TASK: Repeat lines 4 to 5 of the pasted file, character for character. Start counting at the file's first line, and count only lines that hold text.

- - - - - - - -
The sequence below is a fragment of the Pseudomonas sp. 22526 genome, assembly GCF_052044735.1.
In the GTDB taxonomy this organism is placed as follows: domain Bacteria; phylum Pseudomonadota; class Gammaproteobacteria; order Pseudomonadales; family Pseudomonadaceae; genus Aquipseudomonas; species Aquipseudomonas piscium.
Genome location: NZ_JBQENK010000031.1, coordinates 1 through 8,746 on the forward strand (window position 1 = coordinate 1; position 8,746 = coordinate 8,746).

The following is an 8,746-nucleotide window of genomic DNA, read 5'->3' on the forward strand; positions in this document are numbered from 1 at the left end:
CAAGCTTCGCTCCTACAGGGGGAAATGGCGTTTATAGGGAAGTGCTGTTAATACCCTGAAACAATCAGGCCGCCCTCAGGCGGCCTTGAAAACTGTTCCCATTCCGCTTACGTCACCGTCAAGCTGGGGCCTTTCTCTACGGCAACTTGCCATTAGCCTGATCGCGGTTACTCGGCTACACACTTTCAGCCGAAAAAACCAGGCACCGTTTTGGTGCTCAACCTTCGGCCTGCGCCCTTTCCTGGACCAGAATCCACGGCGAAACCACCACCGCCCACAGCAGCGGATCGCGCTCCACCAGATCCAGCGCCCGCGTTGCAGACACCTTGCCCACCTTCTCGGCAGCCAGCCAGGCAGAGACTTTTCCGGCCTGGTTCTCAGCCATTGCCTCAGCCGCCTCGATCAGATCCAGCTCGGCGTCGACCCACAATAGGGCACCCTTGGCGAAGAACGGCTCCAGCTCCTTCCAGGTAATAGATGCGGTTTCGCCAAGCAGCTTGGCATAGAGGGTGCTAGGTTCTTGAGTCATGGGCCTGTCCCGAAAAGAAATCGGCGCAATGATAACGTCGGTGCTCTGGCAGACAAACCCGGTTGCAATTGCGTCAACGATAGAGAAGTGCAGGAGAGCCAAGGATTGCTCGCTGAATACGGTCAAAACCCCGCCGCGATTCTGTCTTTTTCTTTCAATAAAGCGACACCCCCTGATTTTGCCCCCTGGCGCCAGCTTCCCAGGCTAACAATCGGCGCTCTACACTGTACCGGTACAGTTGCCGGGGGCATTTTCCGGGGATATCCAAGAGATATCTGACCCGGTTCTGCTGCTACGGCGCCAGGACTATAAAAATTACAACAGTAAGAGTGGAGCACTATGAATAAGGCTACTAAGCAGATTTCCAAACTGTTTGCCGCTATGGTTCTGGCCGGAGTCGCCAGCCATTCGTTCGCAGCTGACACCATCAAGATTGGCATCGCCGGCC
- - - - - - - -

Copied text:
The following is an 8,746-nucleotide window of genomic DNA, read 5'->3' on the forward strand; positions in this document are numbered from 1 at the left end:
CAAGCTTCGCTCCTACAGGGGGAAATGGCGTTTATAGGGAAGTGCTGTTAATACCCTGAAACAATCAGGCCGCCCTCAGGCGGCCTTGAAAACTGTTCCCATTCCGCTTACGTCACCGTCAAGCTGGGGCCTTTCTCTACGGCAACTTGCCATTAGCCTGATCGCGGTTACTCGGCTACACACTTTCAGCCGAAAAAACCAGGCACCGTTTTGGTGCTCAACCTTCGGCCTGCGCCCTTTCCTGGACCAGAATCCACGGCGAAACCACCACCGCCCACAGCAGCGGATCGCGCTCCACCAGATCCAGCGCCCGCGTTGCAGACACCTTGCCCACCTTCTCGGCAGCCAGCCAGGCAGAGACTTTTCCGGCCTGGTTCTCAGCCATTGCCTCAGCCGCCTCGATCAGATCCAGCTCGGCGTCGACCCACAATAGGGCACCCTTGGCGAAGAACGGCTCCAGCTCCTTCCAGGTAATAGATGCGGTTTCGCCAAGCAGCTTGGCATAGAGGGTGCTAGGTTCTTGAGTCATGGGCCTGTCCCGAAAAGAAATCGGCGCAATGATAACGTCGGTGCTCTGGCAGACAAACCCGGTTGCAATTGCGTCAACGATAGAGAAGTGCAGGAGAGCCAAGGATTGCTCGCTGAATACGGTCAAAACCCCGCCGCGATTCTGTCTTTTTCTTTCAATAAAGCGACACCCCCTGATTTTGCCCCCTGGCGCCAGCTTCCCAGGCTAACAATCGGCGCTCTACACTGTACCGGTACAGTTGCCGGGGGCATTTTCCGGGGATATCCAAGAGATATCTGACCCGGTTCTGCTGCTACGGCGCCAGGACTATAAAAATTACAACAGTAAGAGTGGAGCACTATGAATAAGGCTACTAAGCAGATTTCCAAACTGTTTGCCGCTATGGTTCTGGCCGGAGTCGCCAGCCATTCGTTCGCAGCTGACACCATCAAGATTGGCATCGCCGGCC